Ahmed Saadawi is an Iraqi novelist, poet, screenwriter, and documentary filmmaker. He is the first Iraqi to win the International Prize for Arabic Fiction; he won in 2014 for Frankenstein in Baghdad, which also won France’s Grand Prize for Fantasy. In 2010 he was selected for Beirut39, as one of the 39 best Arab authors under the age of 39. He was born in 1973 in Baghdad, where he still lives.
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Most helpful customer reviews on Amazon.com
Note: I only bought and read this book because it was my book club's pick for the month. Even then, I barely made it through the entire book. I was honestly tempted on several occasions to abandon it completely - it was that painful. The first 50% is akin to plodding through mud mixed with molasses. Numerous times I lost concentration and had to reread many sentences. Like I said - it was painful. It somewhat picks up the pace in the second half, but it is then that you notice how truly bad it is, as the style and plot (or lack thereof) become more noticeable.
Firstly, the writing is beyond poor. It has absolutely no soul. It is flat, simplistic, with staccato-like sentences. This "novel" reads more like an accountant's summary report than a novel. Not being able to read it in the original Arab language, I cannot say whether this is due to a (poor) translation or the author's actual lack of any writing talent. But either way, the phrasing is awkward, almost on par with a Google Translate experience. It is full of abrupt cuts and poor transitions. As an example: the protagonist enters a room in a brothel, and in the next paragraph he exits the brothel; no description, no plot development. Another example: he is riding in a car with another character (Nawal), and in the next paragraph, they are in a hotel cafeteria, with no transition or explanation how they got there.
Secondly, and more unforgivably, the plot structure itself is a mess. The story D-R-A-G-S in the beginning half, then whisks by in the final 20%, making you feel the author himself got bored with the whole mess, or else was on a tight deadline to his publisher, and just wanted, or was forced, to wind everything up asap. In fact, he was in such a hurry to wrap things up, that he forgot all about the wooden panel that was found behind the Virgin statue at Hadi's place – a plot point touched upon several times, leading one to believe it was something of significance – but I guess not.
The author has no notion of time structure: a thread of narrative rambles on into the future, then in the next paragraph/section (again without any transition) jumps back to some previous point.
Thirdly, there is zero character development. I've read books where robots had more personality than any of the characters in this book. And purely as an observation, the only women in the book continue to perpetuate the female Arab stereotypes: the stupid, rambling old woman, the whore, the conniving yet guileless businesswoman-whore. Although to be fair, the men are not much more fleshed out…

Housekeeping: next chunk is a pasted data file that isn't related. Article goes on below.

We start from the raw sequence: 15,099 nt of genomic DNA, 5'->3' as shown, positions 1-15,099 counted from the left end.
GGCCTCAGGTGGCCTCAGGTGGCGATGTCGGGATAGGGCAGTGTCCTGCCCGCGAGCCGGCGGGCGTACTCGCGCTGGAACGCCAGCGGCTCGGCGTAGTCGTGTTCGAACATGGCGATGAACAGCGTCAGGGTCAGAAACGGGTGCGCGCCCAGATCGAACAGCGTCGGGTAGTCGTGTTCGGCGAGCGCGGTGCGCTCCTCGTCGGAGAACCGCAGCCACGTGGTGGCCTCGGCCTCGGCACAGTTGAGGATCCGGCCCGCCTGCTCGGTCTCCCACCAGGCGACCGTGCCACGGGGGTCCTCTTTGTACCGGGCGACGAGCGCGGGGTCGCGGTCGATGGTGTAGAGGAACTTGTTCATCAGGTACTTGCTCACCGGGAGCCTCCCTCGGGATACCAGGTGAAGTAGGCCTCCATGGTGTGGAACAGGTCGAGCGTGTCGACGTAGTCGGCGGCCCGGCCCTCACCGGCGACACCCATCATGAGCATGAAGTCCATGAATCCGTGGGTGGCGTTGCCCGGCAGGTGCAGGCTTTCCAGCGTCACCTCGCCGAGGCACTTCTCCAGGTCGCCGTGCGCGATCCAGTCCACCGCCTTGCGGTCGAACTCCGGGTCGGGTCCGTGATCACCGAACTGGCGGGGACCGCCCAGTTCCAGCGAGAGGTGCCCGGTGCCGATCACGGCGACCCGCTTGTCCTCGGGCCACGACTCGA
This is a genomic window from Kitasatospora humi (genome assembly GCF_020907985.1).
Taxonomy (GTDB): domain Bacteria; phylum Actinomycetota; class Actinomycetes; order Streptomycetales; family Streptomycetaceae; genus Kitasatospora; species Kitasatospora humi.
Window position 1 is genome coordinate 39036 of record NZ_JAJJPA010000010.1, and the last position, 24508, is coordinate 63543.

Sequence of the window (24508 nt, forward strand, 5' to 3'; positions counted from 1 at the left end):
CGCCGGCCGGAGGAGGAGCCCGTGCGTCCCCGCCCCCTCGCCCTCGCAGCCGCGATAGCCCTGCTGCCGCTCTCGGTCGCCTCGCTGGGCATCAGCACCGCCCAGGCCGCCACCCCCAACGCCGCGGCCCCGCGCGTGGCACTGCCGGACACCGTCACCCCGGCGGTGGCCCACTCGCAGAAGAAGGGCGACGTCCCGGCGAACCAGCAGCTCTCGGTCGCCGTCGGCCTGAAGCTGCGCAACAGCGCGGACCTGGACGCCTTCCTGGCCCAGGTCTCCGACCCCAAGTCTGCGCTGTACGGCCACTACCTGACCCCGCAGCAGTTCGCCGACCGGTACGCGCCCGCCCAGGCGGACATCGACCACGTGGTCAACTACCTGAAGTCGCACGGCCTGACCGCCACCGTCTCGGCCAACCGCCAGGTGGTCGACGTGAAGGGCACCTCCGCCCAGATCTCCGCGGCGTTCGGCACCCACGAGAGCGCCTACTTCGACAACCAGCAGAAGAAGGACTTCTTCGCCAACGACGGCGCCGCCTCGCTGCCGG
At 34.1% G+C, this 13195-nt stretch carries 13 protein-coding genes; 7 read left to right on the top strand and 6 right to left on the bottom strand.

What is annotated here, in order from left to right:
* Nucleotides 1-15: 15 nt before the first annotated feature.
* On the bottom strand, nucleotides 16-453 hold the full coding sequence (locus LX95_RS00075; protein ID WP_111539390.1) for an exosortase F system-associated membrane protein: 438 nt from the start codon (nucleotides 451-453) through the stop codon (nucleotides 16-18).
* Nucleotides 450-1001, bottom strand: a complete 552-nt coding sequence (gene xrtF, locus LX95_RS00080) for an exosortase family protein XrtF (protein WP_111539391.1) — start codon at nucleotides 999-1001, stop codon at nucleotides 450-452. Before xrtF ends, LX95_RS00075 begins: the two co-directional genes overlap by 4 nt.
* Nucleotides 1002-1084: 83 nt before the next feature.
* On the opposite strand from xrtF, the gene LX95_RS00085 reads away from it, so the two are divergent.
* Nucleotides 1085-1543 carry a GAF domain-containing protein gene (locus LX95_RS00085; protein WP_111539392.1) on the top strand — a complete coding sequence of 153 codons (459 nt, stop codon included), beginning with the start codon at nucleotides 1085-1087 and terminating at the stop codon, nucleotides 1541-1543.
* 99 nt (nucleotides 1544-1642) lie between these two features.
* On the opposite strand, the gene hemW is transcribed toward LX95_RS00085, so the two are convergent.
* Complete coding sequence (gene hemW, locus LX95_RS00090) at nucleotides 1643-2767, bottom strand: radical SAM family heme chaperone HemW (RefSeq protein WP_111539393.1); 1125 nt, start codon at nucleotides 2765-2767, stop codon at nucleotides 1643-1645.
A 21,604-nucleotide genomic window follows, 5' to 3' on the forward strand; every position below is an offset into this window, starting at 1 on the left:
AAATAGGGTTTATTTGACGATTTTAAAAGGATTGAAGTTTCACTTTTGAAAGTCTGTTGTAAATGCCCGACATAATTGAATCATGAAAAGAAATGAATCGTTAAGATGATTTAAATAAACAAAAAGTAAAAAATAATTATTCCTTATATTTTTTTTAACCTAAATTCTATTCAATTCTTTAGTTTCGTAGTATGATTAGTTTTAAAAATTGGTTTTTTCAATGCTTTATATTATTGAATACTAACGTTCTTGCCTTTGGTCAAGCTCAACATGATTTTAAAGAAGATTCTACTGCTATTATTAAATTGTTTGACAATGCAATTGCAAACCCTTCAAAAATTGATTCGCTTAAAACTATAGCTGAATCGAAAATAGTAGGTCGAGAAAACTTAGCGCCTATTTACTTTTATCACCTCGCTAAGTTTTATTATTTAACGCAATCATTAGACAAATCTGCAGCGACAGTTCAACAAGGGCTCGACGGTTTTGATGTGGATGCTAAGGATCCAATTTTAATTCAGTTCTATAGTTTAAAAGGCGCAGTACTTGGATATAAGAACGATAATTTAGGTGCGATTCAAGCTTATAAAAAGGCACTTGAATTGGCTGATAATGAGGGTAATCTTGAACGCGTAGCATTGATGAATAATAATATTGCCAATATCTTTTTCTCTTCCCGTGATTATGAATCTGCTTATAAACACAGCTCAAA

The (I assume) main character, Mahmoud al-Sawadi, would appear to be the alter-ego of the author, Ahmed Saadawi (Mahmoud being a derivation of Ahmed and Sawadi being almost an anagram of Saadawi), and as such gets the most character development. But even then, he remains a bland, unformed creature – not much different at the end of the book from what he was at the beginning.
I totally fail to see how it won any, let alone top awards. The only even remotely plausible explanation I can think of is that someone had to have a “token” Arab work in their repertoire, because there can be no other explanation.
Remember, this novel is translated and a lot is lost in translation. This should not be viewed as the fault of an author or a translator, but rather viewed with appreciation that’s English audiences have a small gateway into Iraqi and Arabic literature. For people less familiar with Iraqi names and those who struggle with numerous characters, there is a handy character list provided at the beginning of the novel with a brief description of who they are!
There are craft issues with head hopping and weird, confusing scene transitions that don't clear up until right around page 143. It's like the first half or so is a first draft and the last half or so is a tightly plotted spec fic thriller. The book has two personalities that way. I like the idea suggested in another review that the story is meant to mirror Frankenstein's haphazard construction...but that's a really romanticized way to look at bad story structure.
Anyway, the main thrust of the story is to question who is innocent and who is guilty through the lens of a Frankenstein. Who really is responsible for violence? Does anyone have clean hands? At the end there's an interesting conceptual switcheroo of who's good and who's evil.
I'm glad I read the book,it has interesting ideas, but it was a long, punishing slog. Still, the story is an important piece of speculative fiction, although it might be better to wait for the movie...which I hope there will be one. A film would allow for the opportunity to correct issues with story pacing and clarity and let it shine the way it should because it really is a gem.